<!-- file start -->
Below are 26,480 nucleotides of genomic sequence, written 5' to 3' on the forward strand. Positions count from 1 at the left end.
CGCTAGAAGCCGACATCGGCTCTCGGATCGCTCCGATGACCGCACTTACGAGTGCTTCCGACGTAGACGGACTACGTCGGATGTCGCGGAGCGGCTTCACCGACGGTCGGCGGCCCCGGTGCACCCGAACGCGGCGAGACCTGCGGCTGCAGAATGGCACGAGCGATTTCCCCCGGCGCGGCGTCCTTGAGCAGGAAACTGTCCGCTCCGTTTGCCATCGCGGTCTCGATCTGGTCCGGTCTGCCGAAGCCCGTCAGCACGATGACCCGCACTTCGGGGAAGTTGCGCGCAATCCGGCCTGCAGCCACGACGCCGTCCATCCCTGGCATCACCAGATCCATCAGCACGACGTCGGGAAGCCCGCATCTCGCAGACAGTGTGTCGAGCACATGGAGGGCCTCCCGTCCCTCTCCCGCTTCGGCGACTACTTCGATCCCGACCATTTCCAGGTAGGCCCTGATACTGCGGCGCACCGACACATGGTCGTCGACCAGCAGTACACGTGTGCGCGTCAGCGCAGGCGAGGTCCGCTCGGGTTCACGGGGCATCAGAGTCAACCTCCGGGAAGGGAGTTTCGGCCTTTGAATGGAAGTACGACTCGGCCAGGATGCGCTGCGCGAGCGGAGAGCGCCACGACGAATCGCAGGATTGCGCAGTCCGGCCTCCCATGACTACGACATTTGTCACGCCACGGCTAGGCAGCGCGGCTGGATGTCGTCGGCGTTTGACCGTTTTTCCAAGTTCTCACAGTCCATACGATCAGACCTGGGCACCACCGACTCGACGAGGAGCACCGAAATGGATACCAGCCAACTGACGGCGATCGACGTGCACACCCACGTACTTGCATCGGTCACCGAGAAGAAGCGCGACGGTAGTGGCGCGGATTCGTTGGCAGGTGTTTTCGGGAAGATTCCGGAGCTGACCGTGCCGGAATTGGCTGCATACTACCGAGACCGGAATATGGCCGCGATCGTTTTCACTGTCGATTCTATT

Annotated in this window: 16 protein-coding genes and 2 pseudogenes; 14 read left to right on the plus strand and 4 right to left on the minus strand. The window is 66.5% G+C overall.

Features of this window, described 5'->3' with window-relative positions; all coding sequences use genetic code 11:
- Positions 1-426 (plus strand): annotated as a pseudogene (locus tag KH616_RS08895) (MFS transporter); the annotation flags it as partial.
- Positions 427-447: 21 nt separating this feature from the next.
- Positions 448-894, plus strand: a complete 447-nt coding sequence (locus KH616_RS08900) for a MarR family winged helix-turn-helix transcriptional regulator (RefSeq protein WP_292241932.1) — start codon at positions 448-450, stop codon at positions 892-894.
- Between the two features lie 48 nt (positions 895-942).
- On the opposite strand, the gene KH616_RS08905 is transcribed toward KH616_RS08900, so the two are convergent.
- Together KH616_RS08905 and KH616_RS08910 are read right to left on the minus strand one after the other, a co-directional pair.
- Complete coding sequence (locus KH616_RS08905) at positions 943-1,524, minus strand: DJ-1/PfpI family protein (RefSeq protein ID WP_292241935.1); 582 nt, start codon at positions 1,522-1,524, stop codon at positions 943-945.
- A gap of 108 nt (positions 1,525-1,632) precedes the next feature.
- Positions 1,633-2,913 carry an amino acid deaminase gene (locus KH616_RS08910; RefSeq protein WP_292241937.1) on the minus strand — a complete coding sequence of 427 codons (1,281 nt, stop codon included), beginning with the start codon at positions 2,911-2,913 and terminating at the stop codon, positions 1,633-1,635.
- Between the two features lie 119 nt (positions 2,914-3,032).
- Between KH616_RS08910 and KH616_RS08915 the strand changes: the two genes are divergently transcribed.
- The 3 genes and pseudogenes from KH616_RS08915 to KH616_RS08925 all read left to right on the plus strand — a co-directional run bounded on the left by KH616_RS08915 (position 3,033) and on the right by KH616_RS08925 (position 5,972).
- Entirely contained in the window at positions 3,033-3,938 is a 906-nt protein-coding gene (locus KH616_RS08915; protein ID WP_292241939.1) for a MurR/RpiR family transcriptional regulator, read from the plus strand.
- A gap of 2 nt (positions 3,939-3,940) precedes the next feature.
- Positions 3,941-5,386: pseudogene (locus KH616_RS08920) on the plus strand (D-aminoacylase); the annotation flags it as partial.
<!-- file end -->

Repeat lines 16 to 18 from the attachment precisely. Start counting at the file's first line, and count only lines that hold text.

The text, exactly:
- The 3 genes and pseudogenes from KH616_RS08915 to KH616_RS08925 all read left to right on the plus strand — a co-directional run bounded on the left by KH616_RS08915 (position 3,033) and on the right by KH616_RS08925 (position 5,972).
- Entirely contained in the window at positions 3,033-3,938 is a 906-nt protein-coding gene (locus KH616_RS08915; protein ID WP_292241939.1) for a MurR/RpiR family transcriptional regulator, read from the plus strand.
- A gap of 2 nt (positions 3,939-3,940) precedes the next feature.